Your mind and body will always thank you for spending more time getting it on, but they're not the only ones. Surprisingly, your wallet will, too.
And no, we're not talking about prostitution.
A new study from Anglia Ruskin University in the U.K. found that those who get it on two or three times a week earn 4.5% more than their less frisky colleagues. The researchers also found that that men who aren't having sex earn 1.3% less that those who are.
Dr. Nick Drydakis and his team analyzed data from 7,500 Greek citizens, paying close attention to the association between sexual activity and wages. They uncovered a strong correlation between the two areas: "Contemporary social analysis suggests that health, cognitive and non-cognitive skills and personality are important factors that affect wage level," they write.
To clarify, Drydakis writes:
The vast medical and psychological literature concludes that sexual activity is associated with good health and improved physical and mental capacities, psychological well-being and dietary habits.
Maslow's Need Hierarchy Theory claims that the happier and more fulfilled individuals are in their lives, the more productive and successful they will be in their work, translating to higher wages. The theory concludes that people need to love and be loved, sexually and non-sexually, by others. In the absence of these elements, people may become susceptible to loneliness, social anxiety and depression — all factors that can affect their working life.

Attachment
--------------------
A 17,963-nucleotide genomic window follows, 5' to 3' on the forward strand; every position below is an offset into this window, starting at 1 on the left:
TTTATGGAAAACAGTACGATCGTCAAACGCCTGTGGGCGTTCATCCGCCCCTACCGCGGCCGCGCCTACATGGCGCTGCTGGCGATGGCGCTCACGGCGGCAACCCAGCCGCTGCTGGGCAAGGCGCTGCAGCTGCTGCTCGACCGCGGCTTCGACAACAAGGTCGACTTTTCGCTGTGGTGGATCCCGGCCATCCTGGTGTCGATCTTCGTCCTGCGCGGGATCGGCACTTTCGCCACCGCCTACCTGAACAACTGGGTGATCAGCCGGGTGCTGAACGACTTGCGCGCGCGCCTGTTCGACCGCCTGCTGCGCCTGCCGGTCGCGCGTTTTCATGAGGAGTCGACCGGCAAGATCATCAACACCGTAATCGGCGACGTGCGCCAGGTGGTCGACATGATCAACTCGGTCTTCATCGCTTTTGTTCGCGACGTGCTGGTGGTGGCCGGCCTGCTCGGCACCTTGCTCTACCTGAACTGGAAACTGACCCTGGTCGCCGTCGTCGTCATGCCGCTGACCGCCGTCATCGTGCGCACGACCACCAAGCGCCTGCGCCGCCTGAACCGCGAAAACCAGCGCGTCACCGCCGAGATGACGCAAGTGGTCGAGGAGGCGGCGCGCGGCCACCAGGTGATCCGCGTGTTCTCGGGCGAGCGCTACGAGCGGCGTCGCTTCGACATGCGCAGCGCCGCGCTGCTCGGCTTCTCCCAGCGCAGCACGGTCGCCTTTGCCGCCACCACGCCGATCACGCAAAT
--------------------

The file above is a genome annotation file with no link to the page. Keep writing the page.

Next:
Interesting, very interesting. The study also found that employees with health problems are less sexually active, leading researchers to suggest that more sex means happier workers.
Some questions we have still remain unanswered by the study, though. Does sex improve work performance? Are higher earners better at getting people into bed with them? Either way, the message is pretty clear: We all should be having more sex.
Of course, it's important to keep in mind that correlation does not equal causation (meaning having more sex will not automatically bulk up your wallet), but since it's been proven to be good for your health, why argue?
(h/t The Daily Beast)
Photo Credit: Shutterstock